By Vendy Adams
News Americas, NEW YORK, NY, Sept. 24, 2020: The media in Latin America has condemned the racial injustice in the U.S. and the ongoing civil rights violations. The newspapers have reported extensively on the murder of George Floyd and the protests since then.
However, they are largely quiet about racism and segregation in Latin America. In one of the most ethnically diverse regions in the world, people may have the idea they live in racial democracy, but the facts do not support this. Race still plays a role in determining the chances many people in Latin America have in life and whether they are targeted by the police.
Structural and institutional segregation
According to the World Bank, Latin America is home to approximately 28 million indigenous people and about 150 million Afro-Latinos. Combined, this amounts to around 40% of the population and yet they are the poorest segment and have less access to health, education and social welfare than others.
They also have a tougher time finding employment. Latin American cities tend to be fairly racially mixed, but many wealthy neighborhoods are nearly exclusively white. Latin America has high homicide rates and police forces kill in greater numbers than in the United States.
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A long history of racism
The Dominican Republic and Brazil are home to the largest Afro-Latino communities. Brazil has a long history of racism and was the last country in the Americas to abolish slavery.
Society has remained segregated and although Brazilians may believe they live in a racial democracy, activists say this is a myth. Black and indigenous minorities have historically been structurally and institutionally excluded by those holding political and economic power.
Ilona Szabo, executive director of the Igarapé Institute in Rio, says that police violence goes back to the way of thinking that some lives matter more than others. There is a stereotype of criminals being black men. This means that in a violent society, like Brazil, the police may use excessive force because of the stereotype.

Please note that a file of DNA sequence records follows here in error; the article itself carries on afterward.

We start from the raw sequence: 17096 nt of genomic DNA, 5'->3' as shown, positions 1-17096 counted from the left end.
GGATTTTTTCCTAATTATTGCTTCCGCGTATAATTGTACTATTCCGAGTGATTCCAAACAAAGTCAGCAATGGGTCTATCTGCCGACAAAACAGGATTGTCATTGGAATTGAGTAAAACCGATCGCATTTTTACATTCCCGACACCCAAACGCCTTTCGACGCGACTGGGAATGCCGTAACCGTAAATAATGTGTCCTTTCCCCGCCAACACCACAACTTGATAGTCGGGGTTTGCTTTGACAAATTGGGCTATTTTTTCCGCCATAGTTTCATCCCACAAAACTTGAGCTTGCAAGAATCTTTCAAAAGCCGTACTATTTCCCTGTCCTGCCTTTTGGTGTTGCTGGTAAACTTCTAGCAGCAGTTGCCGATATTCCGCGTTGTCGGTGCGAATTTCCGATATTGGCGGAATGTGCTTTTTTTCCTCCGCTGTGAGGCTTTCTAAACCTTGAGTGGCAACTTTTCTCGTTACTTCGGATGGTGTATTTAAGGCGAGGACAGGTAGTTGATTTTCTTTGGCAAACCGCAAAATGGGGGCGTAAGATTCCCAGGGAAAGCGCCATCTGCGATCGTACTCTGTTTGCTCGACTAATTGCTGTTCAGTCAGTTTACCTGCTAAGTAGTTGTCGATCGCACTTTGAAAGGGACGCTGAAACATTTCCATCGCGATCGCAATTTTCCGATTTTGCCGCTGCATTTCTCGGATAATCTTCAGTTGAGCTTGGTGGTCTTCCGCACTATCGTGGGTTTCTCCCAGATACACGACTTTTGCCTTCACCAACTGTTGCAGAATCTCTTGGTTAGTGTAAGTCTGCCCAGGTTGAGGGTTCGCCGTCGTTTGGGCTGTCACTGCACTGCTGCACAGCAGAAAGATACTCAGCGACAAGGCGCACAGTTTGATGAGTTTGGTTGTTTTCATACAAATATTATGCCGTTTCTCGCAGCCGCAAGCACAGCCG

Racism in Brazil
In Brazil, with its large Afro-Latino population, the parallel system of law enforcement based on class and race is perhaps seen at its starkest.
A week before the death of George Floyd, João Pedro Mattos Pinto, a 14-year-old, was a victim of a botched police operation. The deaths may have been far apart but people felt the same anger. Brazilians took up the “Black lives matter” chant in the weeks following the deaths.
A video made by a woman in May, the same month George Floyd died, shows a police officer in São Paulo standing on the neck of a black woman in her fifties.
Bolsonaro believes it is a class issue, not a race issue
Brazilian President, Jair Bolsonaro, believes the problem is a class issue, not a race issue. He talks about getting tough on crime and backs shoot-to-kill policies.
Bolsonara recently confirmed that a black journalist, Sergio Camargo, would head up the Palmares Cultural Foundation. Camargo is known to be right-wing and he denies that racism exists in Brazil. He says that black people complain and have a victim-mentality because they are misinformed by the left.
Camargo’s view is that of a minority at present but it is one that many shared in the past – the idea that Brazil is a rainbow nation with little to no racism. Bolsonaro’s administration has accused previous leftist governments of bringing about divisions in Brazil that did not exist before.
Racism in Colombia
The Colombian newspapers reported widely on the death of Lloyd George and the subsequent protests. However, they do not speak out about the injustices committed against Afro-Caribbean Columbians, despite the killings of black bystanders by police. Anderson Arboleda, a 19-year-old black man from Puerto Tejada, was recently beaten by two white policemen for violating quarantine and he died three days later.
A final word
Many people in the U.S. are now starting to reject the racist segregation imposed on African Americans for centuries. Much of the violence in Latin America is associated with the war on drugs but the system racism that goes in hand with police actions is often overlooked. Has the time come for Latin America to start recognizing the racism that still exists?
Vendy Adams works for a competitive exam coaching center as the head academic counselor in the study abroad division. Her expertise is in writing college essays, interviews and GD preparation and admission guidance. In her free time, she likes to read famous autobiographies, learn oil painting and watch news channels.